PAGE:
This piece was written by Behind the Buck Pass contributor Nick Pitner, who is a student at the University of Wisconsin-Madison.
The Bucks answered their most pressing offseason question Tuesday, when they agreed to sign-and-trade the polarizing Brandon Jennings to Detroit in exchange for fellow point guard Brandon Knight, forward Khris Middleton, and center Slava Kravtsov.
In doing so, Milwaukee finally met their desire to secure a starting point guard at a value they are comfortable with. Knight, who is only 21-years-old, will earn just $5.5 million over the next two seasons with a team option for the third, making him an exceptional asset and a highly intriguing player.
At an early age, Knight drew the attention of NBA teams by dominating at Pine Crest High School in Fort Lauderdale, Florida, where he earned the Gatorade National Boys Basketball Player of the Year award as both a junior and a senior. Widely considered a top-five prospect in the class of 2010, Knight scored the game-winning basket in the McDonald’s All-American Game before committing to play for the University of Kentucky.
Knight’s college career followed the same path as Derrick Rose, Tyreke Evans, and John Wall, as the highly-touted point guards all developed under the tutelage of coach John Calipari in consecutive years before turning pro after their respective freshman seasons. While short-lived, Knight’s time in Lexington saw him average 17.3 points, 4.2 assists, and 4.0 rebounds per game en route to leading the Wildcats a Final Four appearance.
Like the floor generals before him, Knight was a lottery selection, as the Pistons selected him with the eight overall pick in the 2011 draft. In his first pro season, Knight averaged 12.8 points, 3.8 assists, and 3.2 rebounds, earning an NBA All-Rookie First Team selection. However, Knight’s numbers last season – 13.3 points, 4.0 assists and 3.3 rebounds – showed little improvement and, along with questions regarding his ability as a true point guard, caused Detroit to pull the trigger on Tuesday’s deal.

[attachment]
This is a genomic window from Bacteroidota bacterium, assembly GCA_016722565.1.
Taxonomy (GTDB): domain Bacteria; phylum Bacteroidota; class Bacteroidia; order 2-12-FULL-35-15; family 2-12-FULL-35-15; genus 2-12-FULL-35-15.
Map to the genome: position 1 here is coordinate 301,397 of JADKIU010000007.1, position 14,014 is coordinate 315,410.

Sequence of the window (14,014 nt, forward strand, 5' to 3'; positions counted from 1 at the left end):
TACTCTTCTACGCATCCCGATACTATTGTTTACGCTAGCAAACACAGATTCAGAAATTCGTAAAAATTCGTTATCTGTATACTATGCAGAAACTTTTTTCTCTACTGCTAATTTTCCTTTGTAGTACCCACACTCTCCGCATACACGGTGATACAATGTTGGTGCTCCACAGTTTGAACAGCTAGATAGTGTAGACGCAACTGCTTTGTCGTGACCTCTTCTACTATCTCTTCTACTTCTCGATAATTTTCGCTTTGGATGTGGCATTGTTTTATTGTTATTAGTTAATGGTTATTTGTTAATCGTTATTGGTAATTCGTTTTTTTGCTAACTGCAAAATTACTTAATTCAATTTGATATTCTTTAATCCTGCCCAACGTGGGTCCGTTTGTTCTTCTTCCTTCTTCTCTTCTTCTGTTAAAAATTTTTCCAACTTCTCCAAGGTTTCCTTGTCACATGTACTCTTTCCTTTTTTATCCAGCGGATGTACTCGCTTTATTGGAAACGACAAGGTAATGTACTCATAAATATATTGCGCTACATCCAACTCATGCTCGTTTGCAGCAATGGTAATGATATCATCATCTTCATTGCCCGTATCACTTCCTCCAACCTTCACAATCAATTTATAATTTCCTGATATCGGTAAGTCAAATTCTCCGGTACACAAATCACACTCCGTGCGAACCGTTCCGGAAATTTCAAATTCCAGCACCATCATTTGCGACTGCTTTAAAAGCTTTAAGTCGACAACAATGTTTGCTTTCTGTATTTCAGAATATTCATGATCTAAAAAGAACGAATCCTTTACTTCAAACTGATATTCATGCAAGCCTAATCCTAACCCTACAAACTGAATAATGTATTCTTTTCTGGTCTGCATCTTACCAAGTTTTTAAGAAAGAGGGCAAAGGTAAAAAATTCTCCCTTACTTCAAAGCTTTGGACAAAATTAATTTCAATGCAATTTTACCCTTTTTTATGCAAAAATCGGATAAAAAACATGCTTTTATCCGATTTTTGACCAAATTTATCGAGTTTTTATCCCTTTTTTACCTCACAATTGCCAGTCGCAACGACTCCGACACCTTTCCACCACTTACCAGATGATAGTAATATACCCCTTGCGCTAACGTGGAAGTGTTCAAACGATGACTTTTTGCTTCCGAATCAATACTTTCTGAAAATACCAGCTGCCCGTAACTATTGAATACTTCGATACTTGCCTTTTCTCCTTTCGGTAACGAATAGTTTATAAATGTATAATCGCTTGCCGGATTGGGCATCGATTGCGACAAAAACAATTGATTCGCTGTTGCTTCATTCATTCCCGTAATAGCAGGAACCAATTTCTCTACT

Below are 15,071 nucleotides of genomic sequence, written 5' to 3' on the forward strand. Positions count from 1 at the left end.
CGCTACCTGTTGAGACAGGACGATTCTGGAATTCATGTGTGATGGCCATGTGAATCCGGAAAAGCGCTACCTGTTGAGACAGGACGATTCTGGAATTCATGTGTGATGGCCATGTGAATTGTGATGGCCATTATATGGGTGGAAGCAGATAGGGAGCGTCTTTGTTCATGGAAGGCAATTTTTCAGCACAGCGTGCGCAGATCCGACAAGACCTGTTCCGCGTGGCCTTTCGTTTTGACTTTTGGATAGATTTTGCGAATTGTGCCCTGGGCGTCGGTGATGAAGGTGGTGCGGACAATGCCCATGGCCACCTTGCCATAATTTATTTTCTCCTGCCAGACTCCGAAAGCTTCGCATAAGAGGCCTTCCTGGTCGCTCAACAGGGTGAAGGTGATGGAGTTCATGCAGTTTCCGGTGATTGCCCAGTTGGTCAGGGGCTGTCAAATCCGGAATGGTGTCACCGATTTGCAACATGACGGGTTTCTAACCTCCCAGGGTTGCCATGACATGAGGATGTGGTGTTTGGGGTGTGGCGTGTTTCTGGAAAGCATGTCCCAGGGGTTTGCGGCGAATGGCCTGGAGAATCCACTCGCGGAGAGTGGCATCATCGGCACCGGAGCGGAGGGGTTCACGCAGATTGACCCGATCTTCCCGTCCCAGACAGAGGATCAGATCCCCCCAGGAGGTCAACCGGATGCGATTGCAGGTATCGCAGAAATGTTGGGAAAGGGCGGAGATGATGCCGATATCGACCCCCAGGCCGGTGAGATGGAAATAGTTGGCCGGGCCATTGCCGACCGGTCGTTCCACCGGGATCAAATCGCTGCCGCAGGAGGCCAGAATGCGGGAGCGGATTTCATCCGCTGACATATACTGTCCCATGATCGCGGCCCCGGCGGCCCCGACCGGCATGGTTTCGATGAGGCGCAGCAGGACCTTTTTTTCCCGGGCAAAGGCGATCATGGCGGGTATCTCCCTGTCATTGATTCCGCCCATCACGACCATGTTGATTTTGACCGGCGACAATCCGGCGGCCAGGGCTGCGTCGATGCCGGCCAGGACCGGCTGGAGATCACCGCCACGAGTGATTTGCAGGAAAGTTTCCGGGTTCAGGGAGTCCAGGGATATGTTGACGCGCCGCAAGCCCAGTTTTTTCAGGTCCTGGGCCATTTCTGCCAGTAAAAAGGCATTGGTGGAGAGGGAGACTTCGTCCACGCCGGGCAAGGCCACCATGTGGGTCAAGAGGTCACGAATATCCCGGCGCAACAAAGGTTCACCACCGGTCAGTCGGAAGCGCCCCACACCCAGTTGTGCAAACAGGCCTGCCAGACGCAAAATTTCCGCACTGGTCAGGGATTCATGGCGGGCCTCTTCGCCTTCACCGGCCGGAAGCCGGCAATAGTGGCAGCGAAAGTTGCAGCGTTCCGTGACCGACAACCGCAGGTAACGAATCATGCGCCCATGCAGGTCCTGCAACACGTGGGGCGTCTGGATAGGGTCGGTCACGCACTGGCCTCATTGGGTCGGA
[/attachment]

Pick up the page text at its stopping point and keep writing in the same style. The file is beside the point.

Now in Milwaukee, Knight figures to be the Bucks’ starting point guard this season and possesses unique attributes that should fit in well with the team’s current roster. While his shooting percentages dipped during his second season, Knight is still a career 37 percent three-point shooter. That ability figures to help a Bucks team that suffered through lackluster outside shooting from the Jennings-Monta Ellis backcourt last season.
A criticism of Knight is that he lacks the distribution skills necessary to be a starting NBA point guard. While his assist numbers leave something to be desired, Knight could be featured in more of a scoring role when playing alongside Luke Ridnour, a more proven passer. Also, Knight could highlight some of his strong suits, cutting and hand-offs, while playing off the ball.
Additionally, without Jennings guarding the opposition’s primary ball handler on a nightly basis, the Bucks won’t be subject to his dismal effort and risky tendencies. In fact, Knight’s 6-3 frame and outstanding athleticism ought to benefit Milwaukee greatly on the defensive end. The Pistons were 7.7 points per 100 possessions better on defense when Knight was on the court last season. Further, Knight’s size will enable the Bucks to compensate for their relative lack of height at shooting guard, given that O.J. Mayo is only an inch taller than Knight.
Another aspect Knight will have to improve is his play in the pick-and-roll, an area he has struggled to consistently execute effectively during his first two seasons. However, Knight, who maintained a 4.3 grade-point average in high school, certainly has the mental capacity to progress his development with more repetitions.
In all, the Bucks’ acquisition of Brandon Knight comes as a refreshing retool at point guard. The 21 year old is a great value, a likable locker room presence, and has encouraging potential on both ends of the court, things that cannot necessarily be said about Milwaukee’s last point guard named Brandon.